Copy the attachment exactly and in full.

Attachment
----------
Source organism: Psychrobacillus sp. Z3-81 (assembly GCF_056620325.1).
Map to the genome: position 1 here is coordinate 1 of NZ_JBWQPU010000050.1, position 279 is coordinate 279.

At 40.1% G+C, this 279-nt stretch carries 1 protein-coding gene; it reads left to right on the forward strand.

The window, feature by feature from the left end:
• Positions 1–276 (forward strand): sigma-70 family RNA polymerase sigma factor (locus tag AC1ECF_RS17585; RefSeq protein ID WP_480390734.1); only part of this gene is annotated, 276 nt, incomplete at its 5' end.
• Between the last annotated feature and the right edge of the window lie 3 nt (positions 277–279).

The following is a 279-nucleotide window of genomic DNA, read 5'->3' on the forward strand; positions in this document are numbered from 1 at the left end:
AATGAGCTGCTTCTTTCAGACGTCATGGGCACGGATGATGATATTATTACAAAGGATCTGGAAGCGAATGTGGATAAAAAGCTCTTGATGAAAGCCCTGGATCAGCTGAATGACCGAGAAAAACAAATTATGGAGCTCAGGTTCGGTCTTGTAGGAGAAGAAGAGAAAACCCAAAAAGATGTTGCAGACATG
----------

Source organism: Psychrobacillus sp. Z3-81 (assembly GCF_056620325.1).
Map to the genome: position 1 here is coordinate 1 of NZ_JBWQPU010000050.1, position 279 is coordinate 279.

At 40.1% G+C, this 279-nt stretch carries 1 protein-coding gene; it reads left to right on the forward strand.

The window, feature by feature from the left end:
• Positions 1–276 (forward strand): sigma-70 family RNA polymerase sigma factor (locus tag AC1ECF_RS17585; RefSeq protein ID WP_480390734.1); only part of this gene is annotated, 276 nt, incomplete at its 5' end.
• Between the last annotated feature and the right edge of the window lie 3 nt (positions 277–279).

The following is a 279-nucleotide window of genomic DNA, read 5'->3' on the forward strand; positions in this document are numbered from 1 at the left end:
AATGAGCTGCTTCTTTCAGACGTCATGGGCACGGATGATGATATTATTACAAAGGATCTGGAAGCGAATGTGGATAAAAAGCTCTTGATGAAAGCCCTGGATCAGCTGAATGACCGAGAAAAACAAATTATGGAGCTCAGGTTCGGTCTTGTAGGAGAAGAAGAGAAAACCCAAAAAGATGTTGCAGACATG